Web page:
Villain is distributed by the small specialist distributor Third Window Films. They (as well as many other small UK film distributors) have had all of their stock destroyed in the Sony warehouse fire during the riots on August 8. Please help support them by going to see the award-winning Villain.
A young man with dyed, dirty-blond hair sits in a car in a petrol station. While Yuichi (Satoshi Tsumabuki) waits for the tank to be filled up, he watches a video on his mobile phone of an attractive girl, lying on a bed in her underwear. The girl, Yoshino (Hikari Mitsushima), works for an insurance company, lives in a dormitory, and has her heart set on the cool, attractive playboy Masuo (Masaki Okada), but toys with the socially awkward Yuichi in the meantime. When the girl is found dead, it’s easy for the audience to guess who must be responsible for her murder - either the working-class loser who lives with his grandmother (terrifically played by Kirin Kiki), or the popular, charismatic Masuo.
But Yuichi’s relationship with the murdered girl isn’t really the key to Lee Sang-il’s Villain, which won five of the top prizes at the Japanese Academy Awards - four of them for acting. Rather, the story swirls around Yuichi’s relationship with Mitsuyo (Eri Fukatsu), who leads her own lonely and depressed life, working in a stuffy men’s clothing store in a town that she’s never left. When she’s alone at home in the apartment she shares with her more popular sister, Mitsuyo sits at the low table, tucked up in blankets, shovelling huge forkfuls of cake into her mouth. Her encounter with Yuichi, whom she meets on an online dating web site, will change everything. She’s so desperate for love that she will do anything to protect him.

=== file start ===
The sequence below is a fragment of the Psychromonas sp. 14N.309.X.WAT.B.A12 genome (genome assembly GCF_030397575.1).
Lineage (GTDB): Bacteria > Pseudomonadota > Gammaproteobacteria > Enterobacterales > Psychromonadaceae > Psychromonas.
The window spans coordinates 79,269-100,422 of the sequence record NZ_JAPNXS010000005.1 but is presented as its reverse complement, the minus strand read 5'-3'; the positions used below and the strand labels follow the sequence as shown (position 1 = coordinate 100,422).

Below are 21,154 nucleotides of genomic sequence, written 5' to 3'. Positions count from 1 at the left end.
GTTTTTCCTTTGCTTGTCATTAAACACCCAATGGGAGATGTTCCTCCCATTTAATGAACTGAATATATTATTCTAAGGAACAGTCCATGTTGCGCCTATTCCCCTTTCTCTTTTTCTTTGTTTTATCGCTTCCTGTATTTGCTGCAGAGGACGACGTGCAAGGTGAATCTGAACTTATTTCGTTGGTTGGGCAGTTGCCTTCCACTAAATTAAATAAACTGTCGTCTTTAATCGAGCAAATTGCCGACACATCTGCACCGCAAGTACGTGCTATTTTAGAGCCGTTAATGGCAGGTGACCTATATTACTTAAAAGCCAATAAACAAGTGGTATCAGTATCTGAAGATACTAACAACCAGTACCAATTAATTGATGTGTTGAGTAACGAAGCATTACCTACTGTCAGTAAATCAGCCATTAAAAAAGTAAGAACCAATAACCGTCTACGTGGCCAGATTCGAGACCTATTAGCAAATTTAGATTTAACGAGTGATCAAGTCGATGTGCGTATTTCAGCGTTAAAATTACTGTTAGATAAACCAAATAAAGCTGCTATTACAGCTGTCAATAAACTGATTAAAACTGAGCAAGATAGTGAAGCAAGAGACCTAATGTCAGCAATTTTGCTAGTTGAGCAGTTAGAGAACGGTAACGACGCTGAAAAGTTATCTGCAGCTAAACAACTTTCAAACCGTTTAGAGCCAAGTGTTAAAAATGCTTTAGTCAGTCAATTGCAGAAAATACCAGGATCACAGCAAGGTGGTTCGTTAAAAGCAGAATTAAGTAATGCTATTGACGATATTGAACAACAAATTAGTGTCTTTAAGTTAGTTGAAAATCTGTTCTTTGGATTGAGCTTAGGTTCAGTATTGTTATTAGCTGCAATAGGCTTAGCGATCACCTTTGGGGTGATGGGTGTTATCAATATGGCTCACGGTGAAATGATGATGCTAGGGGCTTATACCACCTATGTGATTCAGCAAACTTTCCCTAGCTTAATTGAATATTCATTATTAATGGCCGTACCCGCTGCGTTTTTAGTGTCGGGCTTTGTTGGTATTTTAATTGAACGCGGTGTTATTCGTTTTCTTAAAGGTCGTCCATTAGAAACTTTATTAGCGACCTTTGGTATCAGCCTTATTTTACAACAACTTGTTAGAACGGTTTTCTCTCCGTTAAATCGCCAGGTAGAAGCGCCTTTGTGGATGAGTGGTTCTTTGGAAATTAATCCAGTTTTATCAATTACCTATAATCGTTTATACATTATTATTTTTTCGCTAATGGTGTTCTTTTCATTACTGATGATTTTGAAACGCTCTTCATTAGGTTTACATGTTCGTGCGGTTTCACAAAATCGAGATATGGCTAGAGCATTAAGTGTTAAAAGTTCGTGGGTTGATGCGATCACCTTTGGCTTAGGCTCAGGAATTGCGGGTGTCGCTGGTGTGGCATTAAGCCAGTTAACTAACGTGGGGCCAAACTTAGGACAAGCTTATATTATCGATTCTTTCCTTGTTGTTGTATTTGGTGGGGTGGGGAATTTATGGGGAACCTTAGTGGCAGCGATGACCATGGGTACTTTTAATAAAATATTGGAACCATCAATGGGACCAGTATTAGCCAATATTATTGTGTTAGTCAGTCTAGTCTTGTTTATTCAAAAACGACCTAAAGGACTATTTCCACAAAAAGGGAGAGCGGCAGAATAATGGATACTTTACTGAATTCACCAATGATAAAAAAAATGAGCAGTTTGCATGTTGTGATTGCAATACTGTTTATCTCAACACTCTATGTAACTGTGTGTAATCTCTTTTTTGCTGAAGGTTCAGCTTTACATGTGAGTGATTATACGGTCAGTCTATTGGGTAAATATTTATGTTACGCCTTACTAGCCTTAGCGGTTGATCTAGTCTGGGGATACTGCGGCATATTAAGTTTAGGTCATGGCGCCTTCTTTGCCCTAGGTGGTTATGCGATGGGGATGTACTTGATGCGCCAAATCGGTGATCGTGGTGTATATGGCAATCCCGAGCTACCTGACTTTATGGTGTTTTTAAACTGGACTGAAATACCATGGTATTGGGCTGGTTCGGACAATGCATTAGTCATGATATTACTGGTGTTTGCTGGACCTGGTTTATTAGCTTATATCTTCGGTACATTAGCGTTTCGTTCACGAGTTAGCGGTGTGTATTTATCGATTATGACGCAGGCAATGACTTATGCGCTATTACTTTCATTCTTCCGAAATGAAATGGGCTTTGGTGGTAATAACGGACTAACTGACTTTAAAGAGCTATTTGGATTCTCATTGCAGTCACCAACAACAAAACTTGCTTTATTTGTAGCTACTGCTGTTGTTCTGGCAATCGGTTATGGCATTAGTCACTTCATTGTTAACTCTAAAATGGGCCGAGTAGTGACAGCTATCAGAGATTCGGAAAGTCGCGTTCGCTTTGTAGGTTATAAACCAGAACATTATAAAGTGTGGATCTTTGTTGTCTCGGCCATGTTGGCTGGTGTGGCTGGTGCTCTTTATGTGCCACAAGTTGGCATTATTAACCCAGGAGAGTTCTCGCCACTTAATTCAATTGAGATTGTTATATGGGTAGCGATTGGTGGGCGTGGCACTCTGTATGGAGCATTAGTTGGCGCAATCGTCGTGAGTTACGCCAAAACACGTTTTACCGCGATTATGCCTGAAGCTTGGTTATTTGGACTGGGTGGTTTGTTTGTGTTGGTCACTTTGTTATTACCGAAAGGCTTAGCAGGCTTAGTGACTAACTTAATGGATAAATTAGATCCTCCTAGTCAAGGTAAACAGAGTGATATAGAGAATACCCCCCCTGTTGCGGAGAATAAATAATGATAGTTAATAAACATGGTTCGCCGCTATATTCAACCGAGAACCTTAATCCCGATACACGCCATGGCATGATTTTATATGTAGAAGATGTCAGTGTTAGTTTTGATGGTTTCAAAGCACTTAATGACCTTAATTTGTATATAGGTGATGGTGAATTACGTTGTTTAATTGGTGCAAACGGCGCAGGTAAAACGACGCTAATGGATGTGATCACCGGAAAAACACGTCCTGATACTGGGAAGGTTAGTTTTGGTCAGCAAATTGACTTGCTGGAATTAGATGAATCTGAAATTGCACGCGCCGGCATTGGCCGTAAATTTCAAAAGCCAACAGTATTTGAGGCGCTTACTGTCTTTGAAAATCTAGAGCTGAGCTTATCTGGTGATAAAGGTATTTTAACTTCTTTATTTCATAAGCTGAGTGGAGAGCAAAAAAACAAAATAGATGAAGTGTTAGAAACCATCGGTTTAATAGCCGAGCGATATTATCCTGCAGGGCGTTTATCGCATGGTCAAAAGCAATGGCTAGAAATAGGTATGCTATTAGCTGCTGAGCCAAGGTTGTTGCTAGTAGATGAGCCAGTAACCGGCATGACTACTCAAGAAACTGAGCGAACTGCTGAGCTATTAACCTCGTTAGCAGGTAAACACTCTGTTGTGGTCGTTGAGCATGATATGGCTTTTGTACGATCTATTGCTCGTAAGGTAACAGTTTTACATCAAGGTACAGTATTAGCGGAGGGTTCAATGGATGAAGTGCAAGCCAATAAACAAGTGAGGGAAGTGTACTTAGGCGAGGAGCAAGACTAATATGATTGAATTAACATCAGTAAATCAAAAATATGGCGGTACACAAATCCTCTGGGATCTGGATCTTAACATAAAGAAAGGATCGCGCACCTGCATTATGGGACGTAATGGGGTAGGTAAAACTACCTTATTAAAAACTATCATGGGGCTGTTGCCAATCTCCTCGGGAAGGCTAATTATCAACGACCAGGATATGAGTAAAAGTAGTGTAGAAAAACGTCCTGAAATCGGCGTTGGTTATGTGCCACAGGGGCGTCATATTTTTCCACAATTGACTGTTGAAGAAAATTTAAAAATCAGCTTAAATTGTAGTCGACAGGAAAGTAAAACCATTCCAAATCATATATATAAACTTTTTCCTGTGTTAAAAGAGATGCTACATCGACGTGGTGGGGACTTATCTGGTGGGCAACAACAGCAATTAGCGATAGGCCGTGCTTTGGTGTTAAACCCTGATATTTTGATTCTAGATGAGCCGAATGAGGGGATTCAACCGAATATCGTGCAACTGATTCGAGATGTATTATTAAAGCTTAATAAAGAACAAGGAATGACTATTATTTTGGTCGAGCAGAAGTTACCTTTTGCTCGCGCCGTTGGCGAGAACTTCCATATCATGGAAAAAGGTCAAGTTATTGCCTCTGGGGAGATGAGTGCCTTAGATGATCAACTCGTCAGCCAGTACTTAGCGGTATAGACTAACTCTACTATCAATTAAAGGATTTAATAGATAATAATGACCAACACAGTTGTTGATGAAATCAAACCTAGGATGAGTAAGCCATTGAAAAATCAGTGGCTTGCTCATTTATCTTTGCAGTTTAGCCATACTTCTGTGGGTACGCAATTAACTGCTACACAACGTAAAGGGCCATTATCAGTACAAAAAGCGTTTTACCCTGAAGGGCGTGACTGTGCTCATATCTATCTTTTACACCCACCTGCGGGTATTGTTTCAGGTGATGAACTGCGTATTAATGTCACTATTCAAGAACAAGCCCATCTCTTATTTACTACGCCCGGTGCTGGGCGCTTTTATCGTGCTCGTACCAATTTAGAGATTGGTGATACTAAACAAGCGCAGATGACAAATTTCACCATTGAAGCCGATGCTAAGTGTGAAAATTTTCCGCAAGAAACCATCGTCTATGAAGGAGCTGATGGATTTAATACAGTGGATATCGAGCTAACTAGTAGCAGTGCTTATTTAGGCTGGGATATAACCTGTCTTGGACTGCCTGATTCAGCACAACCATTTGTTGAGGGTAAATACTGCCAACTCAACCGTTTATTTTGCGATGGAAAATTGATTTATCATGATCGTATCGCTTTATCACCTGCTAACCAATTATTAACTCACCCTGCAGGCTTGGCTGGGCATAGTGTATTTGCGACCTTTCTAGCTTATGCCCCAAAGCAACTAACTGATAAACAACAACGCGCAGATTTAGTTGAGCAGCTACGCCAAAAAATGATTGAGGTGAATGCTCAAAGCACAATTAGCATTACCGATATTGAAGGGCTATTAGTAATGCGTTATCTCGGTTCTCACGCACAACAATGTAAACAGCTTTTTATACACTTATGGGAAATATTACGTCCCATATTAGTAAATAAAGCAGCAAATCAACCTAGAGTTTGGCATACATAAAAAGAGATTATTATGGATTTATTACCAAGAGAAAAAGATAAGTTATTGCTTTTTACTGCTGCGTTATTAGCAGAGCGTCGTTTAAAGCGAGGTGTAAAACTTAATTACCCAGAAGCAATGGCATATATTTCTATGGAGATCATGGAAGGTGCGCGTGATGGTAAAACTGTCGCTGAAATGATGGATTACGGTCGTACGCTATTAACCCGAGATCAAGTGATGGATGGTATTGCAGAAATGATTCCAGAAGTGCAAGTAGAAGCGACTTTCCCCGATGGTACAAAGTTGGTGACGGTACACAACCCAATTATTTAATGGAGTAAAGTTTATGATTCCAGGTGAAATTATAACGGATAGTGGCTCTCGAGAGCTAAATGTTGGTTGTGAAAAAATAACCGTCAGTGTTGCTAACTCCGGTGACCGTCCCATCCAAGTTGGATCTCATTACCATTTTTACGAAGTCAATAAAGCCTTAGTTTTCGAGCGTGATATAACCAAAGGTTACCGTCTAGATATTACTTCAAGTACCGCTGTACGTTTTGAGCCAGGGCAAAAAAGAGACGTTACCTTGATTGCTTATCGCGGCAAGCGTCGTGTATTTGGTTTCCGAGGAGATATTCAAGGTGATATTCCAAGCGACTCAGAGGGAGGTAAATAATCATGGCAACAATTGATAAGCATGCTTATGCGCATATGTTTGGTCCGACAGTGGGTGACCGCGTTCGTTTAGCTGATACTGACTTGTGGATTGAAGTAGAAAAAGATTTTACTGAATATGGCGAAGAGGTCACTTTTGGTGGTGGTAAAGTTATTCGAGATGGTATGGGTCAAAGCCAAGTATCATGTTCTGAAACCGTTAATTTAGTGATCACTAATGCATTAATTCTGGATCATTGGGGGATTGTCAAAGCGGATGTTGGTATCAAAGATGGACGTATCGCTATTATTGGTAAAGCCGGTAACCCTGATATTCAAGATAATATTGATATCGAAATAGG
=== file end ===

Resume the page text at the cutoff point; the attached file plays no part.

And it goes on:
While Lee, who based the film on a hugely popular 2007 novel, leaves little doubt in the minds of the audience about who’s guilty, he does plant the seeds of doubt in the search for motive and circumstance. As events unfold and clues are dropped, moral ambiguity takes hold. Masuo goes on the run; finally found by the police alone in a love hotel, he’s their first suspect. When the police turn their attention to Yuichi, Masuo is hounded by Yoshino’s distraught father (Akira Emoto), who’s enraged when he catches sight of him soon after, laughing and drinking in a bar, surrounded by friends, while his daughter lies on a slab in the morgue. Whoever the murderer is, it becomes ever clearer that there is more than just one villain in the story and that no one is wholly innocent.
Set in winter, the film has a cold, bleak feel, the only real touches of beauty found when Mitsuyo and Yuichi reach the isolated lighthouse where the final tragic scenes will play out. Despite the murder and unravelling mystery at the heart of the film, Villain is not a thriller; it’s a slow-burning drama, restrained in its emotions, building in intensity, drawing in the audience as details are revealed. Lee has crafted a sparse, elegant portrait of loneliness, grief and desperation, with some brilliantly convincing performances adding to the film’s appeal.
Watch the trailer: